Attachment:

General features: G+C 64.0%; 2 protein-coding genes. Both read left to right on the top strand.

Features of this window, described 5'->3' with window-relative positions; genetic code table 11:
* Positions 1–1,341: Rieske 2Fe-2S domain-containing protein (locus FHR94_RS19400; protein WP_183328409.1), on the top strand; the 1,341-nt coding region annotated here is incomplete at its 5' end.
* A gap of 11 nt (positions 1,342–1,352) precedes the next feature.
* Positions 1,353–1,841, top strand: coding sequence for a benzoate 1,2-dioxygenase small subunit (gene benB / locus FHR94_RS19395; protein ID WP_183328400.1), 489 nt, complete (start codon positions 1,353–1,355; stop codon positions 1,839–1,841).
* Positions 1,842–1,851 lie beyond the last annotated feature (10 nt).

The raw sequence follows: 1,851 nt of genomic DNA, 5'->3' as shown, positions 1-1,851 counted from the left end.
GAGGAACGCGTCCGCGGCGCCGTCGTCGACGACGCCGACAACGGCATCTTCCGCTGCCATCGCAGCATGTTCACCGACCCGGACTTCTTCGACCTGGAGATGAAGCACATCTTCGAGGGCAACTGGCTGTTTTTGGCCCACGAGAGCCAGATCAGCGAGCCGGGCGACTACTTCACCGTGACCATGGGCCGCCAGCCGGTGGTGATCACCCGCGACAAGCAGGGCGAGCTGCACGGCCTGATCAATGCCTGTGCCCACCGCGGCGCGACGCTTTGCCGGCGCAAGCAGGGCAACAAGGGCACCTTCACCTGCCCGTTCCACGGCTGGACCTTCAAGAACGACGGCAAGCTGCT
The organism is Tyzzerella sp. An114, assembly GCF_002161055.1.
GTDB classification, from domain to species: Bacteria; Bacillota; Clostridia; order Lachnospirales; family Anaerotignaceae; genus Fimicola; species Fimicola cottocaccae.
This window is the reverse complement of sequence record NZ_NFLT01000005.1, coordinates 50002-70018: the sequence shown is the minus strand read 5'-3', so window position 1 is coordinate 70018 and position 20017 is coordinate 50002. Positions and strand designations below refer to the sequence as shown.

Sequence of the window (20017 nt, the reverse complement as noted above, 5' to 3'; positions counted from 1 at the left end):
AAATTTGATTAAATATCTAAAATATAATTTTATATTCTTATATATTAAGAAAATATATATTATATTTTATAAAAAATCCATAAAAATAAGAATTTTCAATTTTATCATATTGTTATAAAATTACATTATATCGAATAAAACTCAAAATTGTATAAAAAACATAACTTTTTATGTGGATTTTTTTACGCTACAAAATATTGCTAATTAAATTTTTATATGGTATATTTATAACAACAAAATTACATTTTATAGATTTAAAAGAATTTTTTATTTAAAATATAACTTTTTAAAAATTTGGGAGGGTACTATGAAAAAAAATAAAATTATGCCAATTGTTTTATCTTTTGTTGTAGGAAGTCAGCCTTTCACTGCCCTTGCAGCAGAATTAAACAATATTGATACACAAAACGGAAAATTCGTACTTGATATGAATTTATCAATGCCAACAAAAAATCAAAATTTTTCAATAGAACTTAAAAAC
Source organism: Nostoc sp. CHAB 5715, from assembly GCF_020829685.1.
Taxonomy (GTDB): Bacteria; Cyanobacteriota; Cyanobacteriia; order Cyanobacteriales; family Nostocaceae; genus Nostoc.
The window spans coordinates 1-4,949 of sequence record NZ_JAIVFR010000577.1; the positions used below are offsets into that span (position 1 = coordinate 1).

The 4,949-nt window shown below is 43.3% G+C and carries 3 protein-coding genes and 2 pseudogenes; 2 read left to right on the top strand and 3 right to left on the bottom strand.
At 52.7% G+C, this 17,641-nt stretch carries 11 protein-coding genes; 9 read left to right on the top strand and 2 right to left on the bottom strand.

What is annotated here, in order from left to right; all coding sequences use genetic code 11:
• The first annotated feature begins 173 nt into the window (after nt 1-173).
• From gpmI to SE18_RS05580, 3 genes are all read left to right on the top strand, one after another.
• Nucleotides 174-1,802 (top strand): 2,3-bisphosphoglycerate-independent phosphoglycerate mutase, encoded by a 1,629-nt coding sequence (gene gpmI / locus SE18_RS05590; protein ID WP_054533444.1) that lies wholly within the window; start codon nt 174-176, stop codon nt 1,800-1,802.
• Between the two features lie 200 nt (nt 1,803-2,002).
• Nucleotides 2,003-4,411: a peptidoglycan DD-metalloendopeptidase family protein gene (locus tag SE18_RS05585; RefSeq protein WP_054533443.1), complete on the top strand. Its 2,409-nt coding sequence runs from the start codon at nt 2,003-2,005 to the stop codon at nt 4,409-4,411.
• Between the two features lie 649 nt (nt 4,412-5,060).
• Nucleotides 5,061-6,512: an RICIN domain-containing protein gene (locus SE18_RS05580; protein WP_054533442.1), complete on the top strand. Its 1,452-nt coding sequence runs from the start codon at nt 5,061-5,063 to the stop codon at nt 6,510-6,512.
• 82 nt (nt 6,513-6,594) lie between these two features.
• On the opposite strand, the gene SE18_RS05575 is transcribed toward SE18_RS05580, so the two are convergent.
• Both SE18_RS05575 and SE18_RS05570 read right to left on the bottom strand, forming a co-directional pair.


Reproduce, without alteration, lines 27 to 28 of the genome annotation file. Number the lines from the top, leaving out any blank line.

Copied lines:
• 82 nt (nt 6,513-6,594) lie between these two features.
• On the opposite strand, the gene SE18_RS05575 is transcribed toward SE18_RS05580, so the two are convergent.